Sticky proteins serve as glue: blue mussel
Byssus threads of the blue mussel attach to a wet, solid surface due to catechols on adhesive proteins that overcome the surface’s affinity for water molecules.
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A key feature of the blue mussel’s unique adhesive chemistry are the presence of the amino acid 3,4-dihydroxyphenylalanine, with its reactive catechol functional group (two hydroxyl groups sticking out from a benzene ring) that forms strong bonds with catechols on adjacent molecules and with metal atoms present in the surface of most natural solid substrates. Another key feature is the ability of catechol chains to overcome a solid surface's otherwise strong preference for water molecules (which is why conventional adhesives fail on wet surfaces).
New mussel-inspired adhesives, which have wide-ranging applications from surgical to wood composites, currently use soy as an inexpensive, accessible feedstock, and work by blocking certain amino acids in soy proteins that are not present in mussel proteins, such as glutamic acid, so that the resulting compound bears a closer resemblance to that of mussel proteins.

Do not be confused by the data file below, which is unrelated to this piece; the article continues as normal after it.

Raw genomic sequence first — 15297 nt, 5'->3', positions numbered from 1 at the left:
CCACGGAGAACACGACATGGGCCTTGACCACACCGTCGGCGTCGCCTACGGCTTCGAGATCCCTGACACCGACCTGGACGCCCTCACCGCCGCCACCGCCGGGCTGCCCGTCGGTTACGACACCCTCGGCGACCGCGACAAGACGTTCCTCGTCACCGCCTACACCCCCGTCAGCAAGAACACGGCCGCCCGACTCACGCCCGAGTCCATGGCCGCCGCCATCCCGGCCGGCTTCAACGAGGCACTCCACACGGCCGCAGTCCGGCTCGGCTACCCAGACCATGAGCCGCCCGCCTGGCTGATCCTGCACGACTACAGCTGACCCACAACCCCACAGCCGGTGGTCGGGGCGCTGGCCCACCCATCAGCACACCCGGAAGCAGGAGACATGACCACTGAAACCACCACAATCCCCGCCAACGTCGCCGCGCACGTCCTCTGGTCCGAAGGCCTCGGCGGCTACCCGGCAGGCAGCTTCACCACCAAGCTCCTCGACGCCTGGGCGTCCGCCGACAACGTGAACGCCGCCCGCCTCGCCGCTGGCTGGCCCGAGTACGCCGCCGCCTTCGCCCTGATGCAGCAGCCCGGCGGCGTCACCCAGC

Mytilus edulis Linnaeus, 1758
[edible blue mussel, Common mussel]
IUCN Red List Status: Unknown
Habitat(s): Marine Intertidal
Some organism data provided by: ITIS: The Integrated Taxonomic Information System
Organism/taxonomy data provided by:
Species 2000 & ITIS Catalogue of Life: 2008 Annual Checklist
Application Ideas: Adhesive that works underwater or on wet surfaces and is not water soluble. Adhesive that works without formaldehyde, reducing exposure of workers, the public, and the environment to a recognized human carcinogen.
Industrial Sector(s) interested in this strategy: Construction, manufacturingPureBond® technology - Formaldehyde-free wood glue
Medical Implant Coating - Medical implant coating
Geckel nano-adhesive - Wet/dry adhesive
ICMBA bioadhesive - Surgical adhesive
Oregon State University
Phillip B. Messersmith
Biomedical Engineering Department, Northwestern University